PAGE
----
Due to the hardships last season of the Packers’ receivers being able to get open, Rodgers seems to have developed a lot of rust & become gun shy. He has the talent to succeed, we have seen it, but right now he looks lost out on the field at times. He could be hiding an injury to explain some of the erratic play, but I think it is more mental than physical. Rodgers looks pressured to carry the team because he had to last year when no one was getting open and so far this season there have been few wide open looks. While Rodgers needs to improve, the players on the roster need to play better, the real thing that needs improvement for the future is talent.

Green Bay has not had a dynamic wide receiver since Javon Walker. What I mean by dynamic is a physical mismatch, someone who is just so physically gifted defenses have to change game plans to accommodate. Jermichael Finley at tight end was the closest to that kind of a weapon Rodgers has had in his tenure as a quarterback. Look around the league and you can see what those options do for teams. Two years ago, New England without Rob Gronkowski got slaughtered so bad on Monday Night Football by Kansas City that there was talk of Tom Brady’s career being over. The following week, Gronkowski returned and New England went on a tear, they could do nothing wrong offensively and they won the Super Bowl. The Packers need someone bigger or faster than everyone else out on the field to change the way teams look at the Packers. Green Bay should do what Houston did when they acquired Will Fuller in this last draft, trade up aggressively for a top target for Rodgers, such as Alabama’s tight end Howard.

Having said all that, there is enough here to obviously get hot on a given week and score points but in the last 20 games dating back to last season, they have scored 30 or more points in only three games and scored under twenty in five. Last season against the Lions, the Packers split the series with both teams winning on the road, proving that either of these teams can win on the other’s turf. Detroit is incredibly thin at linebacker right now due to injuries, so while the blueprint may be out on the Packers trying to throw it short, the Lions may not have the personnel to cover those spots. The Lions also are missing their best pass rusher in Ezekiel Ansah, which should take a lot of pressure off of Rodgers.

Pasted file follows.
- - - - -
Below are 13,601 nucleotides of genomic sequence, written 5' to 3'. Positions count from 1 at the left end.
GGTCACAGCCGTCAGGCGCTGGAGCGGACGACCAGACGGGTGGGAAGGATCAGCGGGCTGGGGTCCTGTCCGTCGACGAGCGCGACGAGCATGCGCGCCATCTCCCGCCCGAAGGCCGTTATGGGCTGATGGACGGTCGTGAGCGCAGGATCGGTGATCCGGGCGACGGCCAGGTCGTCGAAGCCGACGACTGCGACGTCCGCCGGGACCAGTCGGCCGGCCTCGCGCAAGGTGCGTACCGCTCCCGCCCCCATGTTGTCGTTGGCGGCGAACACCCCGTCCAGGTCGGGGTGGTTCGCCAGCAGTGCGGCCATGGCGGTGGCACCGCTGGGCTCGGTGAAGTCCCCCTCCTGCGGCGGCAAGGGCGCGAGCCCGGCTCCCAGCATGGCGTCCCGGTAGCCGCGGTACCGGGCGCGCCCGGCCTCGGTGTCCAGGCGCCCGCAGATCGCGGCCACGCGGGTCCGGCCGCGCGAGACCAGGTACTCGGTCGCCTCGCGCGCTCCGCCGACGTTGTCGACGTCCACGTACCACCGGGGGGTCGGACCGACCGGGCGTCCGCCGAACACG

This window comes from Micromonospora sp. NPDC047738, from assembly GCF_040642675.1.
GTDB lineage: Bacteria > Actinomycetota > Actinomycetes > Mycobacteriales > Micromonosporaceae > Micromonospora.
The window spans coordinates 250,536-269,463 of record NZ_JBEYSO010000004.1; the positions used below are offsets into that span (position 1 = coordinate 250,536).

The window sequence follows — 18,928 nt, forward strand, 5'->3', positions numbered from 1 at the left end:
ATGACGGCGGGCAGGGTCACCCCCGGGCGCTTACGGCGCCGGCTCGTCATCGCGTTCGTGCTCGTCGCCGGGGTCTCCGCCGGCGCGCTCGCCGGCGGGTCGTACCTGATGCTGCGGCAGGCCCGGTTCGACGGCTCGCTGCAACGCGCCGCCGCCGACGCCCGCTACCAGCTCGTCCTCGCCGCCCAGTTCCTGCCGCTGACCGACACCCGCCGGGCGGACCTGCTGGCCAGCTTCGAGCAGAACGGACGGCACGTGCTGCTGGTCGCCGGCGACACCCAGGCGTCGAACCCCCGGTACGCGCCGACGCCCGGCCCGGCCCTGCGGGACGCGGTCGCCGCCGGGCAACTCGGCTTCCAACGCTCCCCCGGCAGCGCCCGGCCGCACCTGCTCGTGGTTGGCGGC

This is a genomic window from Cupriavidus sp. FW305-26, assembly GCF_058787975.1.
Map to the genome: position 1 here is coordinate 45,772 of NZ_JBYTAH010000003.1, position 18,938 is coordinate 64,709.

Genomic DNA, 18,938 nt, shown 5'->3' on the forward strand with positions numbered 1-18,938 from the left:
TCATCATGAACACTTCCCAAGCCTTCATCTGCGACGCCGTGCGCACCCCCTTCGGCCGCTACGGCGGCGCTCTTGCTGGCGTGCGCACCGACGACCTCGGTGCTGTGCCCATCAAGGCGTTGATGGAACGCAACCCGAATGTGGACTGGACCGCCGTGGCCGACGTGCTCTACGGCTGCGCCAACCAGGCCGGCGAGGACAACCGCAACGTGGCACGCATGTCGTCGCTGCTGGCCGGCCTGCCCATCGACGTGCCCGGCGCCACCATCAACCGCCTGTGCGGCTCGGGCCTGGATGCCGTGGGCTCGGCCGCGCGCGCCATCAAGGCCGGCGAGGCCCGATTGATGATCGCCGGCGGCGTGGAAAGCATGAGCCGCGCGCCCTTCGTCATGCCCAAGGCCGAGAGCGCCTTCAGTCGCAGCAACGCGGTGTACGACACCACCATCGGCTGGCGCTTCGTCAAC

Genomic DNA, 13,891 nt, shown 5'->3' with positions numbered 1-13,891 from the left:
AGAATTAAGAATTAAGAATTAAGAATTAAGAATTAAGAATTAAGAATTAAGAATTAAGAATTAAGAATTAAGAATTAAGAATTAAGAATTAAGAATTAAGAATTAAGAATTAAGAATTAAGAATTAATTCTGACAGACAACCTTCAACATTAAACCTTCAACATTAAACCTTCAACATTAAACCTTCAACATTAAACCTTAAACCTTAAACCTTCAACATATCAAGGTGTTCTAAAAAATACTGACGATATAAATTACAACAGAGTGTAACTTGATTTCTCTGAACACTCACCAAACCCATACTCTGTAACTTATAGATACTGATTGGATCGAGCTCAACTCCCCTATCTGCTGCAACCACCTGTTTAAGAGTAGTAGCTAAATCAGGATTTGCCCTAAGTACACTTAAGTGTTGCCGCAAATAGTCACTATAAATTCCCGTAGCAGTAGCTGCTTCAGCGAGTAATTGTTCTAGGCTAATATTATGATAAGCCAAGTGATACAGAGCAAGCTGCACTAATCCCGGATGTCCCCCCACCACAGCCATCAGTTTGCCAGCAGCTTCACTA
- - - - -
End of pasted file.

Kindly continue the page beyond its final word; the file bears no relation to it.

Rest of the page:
Packers’ Defense vs Lions’ Offense:

The Packers defense has been the better unit the last season and change and will be looked upon to keep Detroit down so the Packers can avoid losing to Detroit at home again for the second straight season. One of the challenges to overcome will be the loss of Clay Matthews and Morgan Burnett. On the flip side, the Lions went from very good on offense week one to incredibly poor week two.

Matthew Stafford should have time in the pocket to make throws if Detroit focuses on blocking Mike Daniels with Matthews out with injury. If Stafford plays mistake free, this game should remain close for Detroit, who also have the balance running the ball to keep the Packers off-balance. However, the Packers run defense has been incredibly stout and I expect even without Matthews and Burnett that Detroit will be forced into being more one dimensional.

The Weather:

Lambeau expects to be a pleasant 72 degrees and cloudy at the time of writing. Rain is expected, but projected to start after the game so the conditions could be quite good, though if the storm rolls in early the fourth quarter may be sloppy.

The Breakdown:

The Packers and Lions both field inconsistent offenses that both feel the pressure to turn it around. The Packers offense should bounce back, as while they had 4 games last season under 20 points, the following week they rebounded to average 27.5 the week after the disappointment. Detroit usually plays the Packers very close, winning in Lambeau last season but losing at home to a last second Hail Mary pass from Green Bay. If Detroit plays as bad as they did last week however, I think they may get blown out as I think at least this week Green Bay should score in the high twenties and may even crack into the thirties. I think Detroit hangs around but their injuries and the Packers’ being motivated leads to a 27-20 Green Bay win.

As always, go Pack go! Stu Weis -Journalism graduate 2012, Carroll University